When you were little and your mom made cupcakes for you to bring in to class on your birthday, you might have complained about giving one to the kid nobody likes. But you were five, it was kindergarten, and the ingredients to make the cupcakes didn't cost more than five or six bucks. And expenses aside, didn't your mom tell you to be kind and give one to everyone in the class no matter what?
But with the ingredients that go in to planning a wedding costing a lot more than four sticks of butter, sugar and rainbow sprinkles, kindness becomes less of a factor. L feels - and I agree - that her parents shouldn't have to pay for people we're not that close with or people with whom we're not likely to stay close after the wedding. But I also have a more self-depricating take on the matter. I don't want anyone who isn't that close with me feeling obligated to come or even feel awkward when they tell me they can't. When you're not really close with someone, receiving a wedding invitation in the mail is about as exciting a prospect as opening your mailbox and finding a jury duty summons. Whether it's a wedding or your civic duty, you'll probably have to miss work, hang around with people you don't know, and eat a meal not to your liking. At least with jury duty, if you serve once you won't get called for another jury for the following two years.
L and I have been going through our own bit of Voir Dire right now, making our final invite list. We've been collecting addresses, emailing people to find out where they've moved and entering them in my handy Excel spreadsheet. In doing this I've realized that one of the disadvantages of communicating via email and cell phone - not to mention living in a city where it is often more convenient to meet at a local bar or coffee shop than in someone's tiny apartment - is that I no longer know exactly where some of my friends live. Area code 347? Where the hell is that?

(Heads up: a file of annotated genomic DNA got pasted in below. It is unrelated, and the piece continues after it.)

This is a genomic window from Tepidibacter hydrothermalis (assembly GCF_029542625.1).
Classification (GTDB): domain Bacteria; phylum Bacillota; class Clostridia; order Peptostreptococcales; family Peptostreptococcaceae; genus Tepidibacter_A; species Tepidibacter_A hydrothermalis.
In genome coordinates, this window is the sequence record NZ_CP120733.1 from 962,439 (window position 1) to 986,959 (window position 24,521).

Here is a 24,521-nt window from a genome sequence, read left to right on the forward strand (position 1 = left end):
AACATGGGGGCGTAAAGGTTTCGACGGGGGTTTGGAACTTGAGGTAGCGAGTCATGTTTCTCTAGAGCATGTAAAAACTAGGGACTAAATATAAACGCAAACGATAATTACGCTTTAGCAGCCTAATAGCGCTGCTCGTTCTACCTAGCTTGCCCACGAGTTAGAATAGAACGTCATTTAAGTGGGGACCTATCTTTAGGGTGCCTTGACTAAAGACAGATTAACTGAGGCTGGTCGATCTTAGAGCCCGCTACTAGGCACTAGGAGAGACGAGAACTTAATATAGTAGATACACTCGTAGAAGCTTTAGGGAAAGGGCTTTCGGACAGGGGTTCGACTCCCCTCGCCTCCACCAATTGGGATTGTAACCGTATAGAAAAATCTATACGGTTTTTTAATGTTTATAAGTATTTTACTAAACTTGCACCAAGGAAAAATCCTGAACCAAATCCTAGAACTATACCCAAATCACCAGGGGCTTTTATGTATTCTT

Each couple involved in the planning - me and L, her parents, my parents - has been allotted a number of people to invite. We didn't necessarily want a huge wedding, but things have started to work out that way. Between the six of us the guest list now tops two hundred people. We've looked at our part again and again and asked ourselves if there is a way to trim it down. Nope. We're just that popular.
People who marry in their early twenties probablly have it easier. Couples that young generally have fewer friends who are married or in long-term relationships and therefore don't get to bring the person who seems to get invited to every wedding, "And Guest." (Mr. Guest probably is sick of buying the same toaster over and over again) Six or seven years ago L and I might have had no more than thirty or 40 people to invite. But now that many of our friends are either married or in long-term serious relationships, our part of the list is up to over eighty people. We're grateful for so many good friends, but overwhelmed by how quickly the list expanded to its present size.Posted by The Groom at January 12, 2004 10:15 AM